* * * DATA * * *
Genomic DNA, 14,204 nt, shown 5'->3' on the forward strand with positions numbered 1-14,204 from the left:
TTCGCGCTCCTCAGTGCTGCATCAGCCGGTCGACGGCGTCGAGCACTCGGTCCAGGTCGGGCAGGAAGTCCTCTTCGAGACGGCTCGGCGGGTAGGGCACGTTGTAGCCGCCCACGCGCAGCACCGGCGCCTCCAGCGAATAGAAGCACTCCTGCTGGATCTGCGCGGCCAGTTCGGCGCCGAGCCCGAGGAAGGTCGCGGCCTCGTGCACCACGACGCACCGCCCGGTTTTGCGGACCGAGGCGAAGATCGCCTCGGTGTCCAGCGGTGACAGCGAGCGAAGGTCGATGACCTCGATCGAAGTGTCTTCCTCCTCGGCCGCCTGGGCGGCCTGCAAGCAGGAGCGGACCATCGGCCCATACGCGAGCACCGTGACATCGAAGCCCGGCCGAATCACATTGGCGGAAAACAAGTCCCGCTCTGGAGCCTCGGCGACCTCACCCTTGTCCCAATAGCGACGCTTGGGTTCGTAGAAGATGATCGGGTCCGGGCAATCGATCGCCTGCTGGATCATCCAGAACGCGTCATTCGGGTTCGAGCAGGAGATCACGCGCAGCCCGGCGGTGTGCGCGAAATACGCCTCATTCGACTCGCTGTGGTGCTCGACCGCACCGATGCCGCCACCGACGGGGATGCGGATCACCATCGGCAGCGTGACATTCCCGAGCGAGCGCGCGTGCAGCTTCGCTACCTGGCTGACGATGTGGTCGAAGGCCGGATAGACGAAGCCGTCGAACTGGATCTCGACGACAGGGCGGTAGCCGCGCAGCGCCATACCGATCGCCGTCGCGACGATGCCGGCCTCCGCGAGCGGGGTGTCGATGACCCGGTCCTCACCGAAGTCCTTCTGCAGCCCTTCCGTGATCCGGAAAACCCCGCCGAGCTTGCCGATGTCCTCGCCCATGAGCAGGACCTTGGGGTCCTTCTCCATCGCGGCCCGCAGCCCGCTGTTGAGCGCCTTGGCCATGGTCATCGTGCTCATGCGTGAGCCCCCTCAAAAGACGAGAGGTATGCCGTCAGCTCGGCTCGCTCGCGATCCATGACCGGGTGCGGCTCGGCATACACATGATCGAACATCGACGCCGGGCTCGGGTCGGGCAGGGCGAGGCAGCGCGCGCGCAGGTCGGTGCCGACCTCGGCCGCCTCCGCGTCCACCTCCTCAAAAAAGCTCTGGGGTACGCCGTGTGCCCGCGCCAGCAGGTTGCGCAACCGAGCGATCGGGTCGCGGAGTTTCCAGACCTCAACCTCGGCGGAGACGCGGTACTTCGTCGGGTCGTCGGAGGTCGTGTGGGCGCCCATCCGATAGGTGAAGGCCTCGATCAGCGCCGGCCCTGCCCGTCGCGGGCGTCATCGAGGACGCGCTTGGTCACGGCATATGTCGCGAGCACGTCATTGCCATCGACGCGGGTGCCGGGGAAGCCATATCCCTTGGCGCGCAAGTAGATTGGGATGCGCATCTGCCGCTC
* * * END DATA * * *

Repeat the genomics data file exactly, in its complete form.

Genomic DNA, 14,204 nt, shown 5'->3' on the forward strand with positions numbered 1-14,204 from the left:
TTCGCGCTCCTCAGTGCTGCATCAGCCGGTCGACGGCGTCGAGCACTCGGTCCAGGTCGGGCAGGAAGTCCTCTTCGAGACGGCTCGGCGGGTAGGGCACGTTGTAGCCGCCCACGCGCAGCACCGGCGCCTCCAGCGAATAGAAGCACTCCTGCTGGATCTGCGCGGCCAGTTCGGCGCCGAGCCCGAGGAAGGTCGCGGCCTCGTGCACCACGACGCACCGCCCGGTTTTGCGGACCGAGGCGAAGATCGCCTCGGTGTCCAGCGGTGACAGCGAGCGAAGGTCGATGACCTCGATCGAAGTGTCTTCCTCCTCGGCCGCCTGGGCGGCCTGCAAGCAGGAGCGGACCATCGGCCCATACGCGAGCACCGTGACATCGAAGCCCGGCCGAATCACATTGGCGGAAAACAAGTCCCGCTCTGGAGCCTCGGCGACCTCACCCTTGTCCCAATAGCGACGCTTGGGTTCGTAGAAGATGATCGGGTCCGGGCAATCGATCGCCTGCTGGATCATCCAGAACGCGTCATTCGGGTTCGAGCAGGAGATCACGCGCAGCCCGGCGGTGTGCGCGAAATACGCCTCATTCGACTCGCTGTGGTGCTCGACCGCACCGATGCCGCCACCGACGGGGATGCGGATCACCATCGGCAGCGTGACATTCCCGAGCGAGCGCGCGTGCAGCTTCGCTACCTGGCTGACGATGTGGTCGAAGGCCGGATAGACGAAGCCGTCGAACTGGATCTCGACGACAGGGCGGTAGCCGCGCAGCGCCATACCGATCGCCGTCGCGACGATGCCGGCCTCCGCGAGCGGGGTGTCGATGACCCGGTCCTCACCGAAGTCCTTCTGCAGCCCTTCCGTGATCCGGAAAACCCCGCCGAGCTTGCCGATGTCCTCGCCCATGAGCAGGACCTTGGGGTCCTTCTCCATCGCGGCCCGCAGCCCGCTGTTGAGCGCCTTGGCCATGGTCATCGTGCTCATGCGTGAGCCCCCTCAAAAGACGAGAGGTATGCCGTCAGCTCGGCTCGCTCGCGATCCATGACCGGGTGCGGCTCGGCATACACATGATCGAACATCGACGCCGGGCTCGGGTCGGGCAGGGCGAGGCAGCGCGCGCGCAGGTCGGTGCCGACCTCGGCCGCCTCCGCGTCCACCTCCTCAAAAAAGCTCTGGGGTACGCCGTGTGCCCGCGCCAGCAGGTTGCGCAACCGAGCGATCGGGTCGCGGAGTTTCCAGACCTCAACCTCGGCGGAGACGCGGTACTTCGTCGGGTCGTCGGAGGTCGTGTGGGCGCCCATCCGATAGGTGAAGGCCTCGATCAGCGCCGGCCCTGCCCGTCGCGGGCGTCATCGAGGACGCGCTTGGTCACGGCATATGTCGCGAGCACGTCATTGCCATCGACGCGGGTGCCGGGGAAGCCATATCCCTTGGCGCGCAAGTAGATTGGGATGCGCATCTGCCGCTC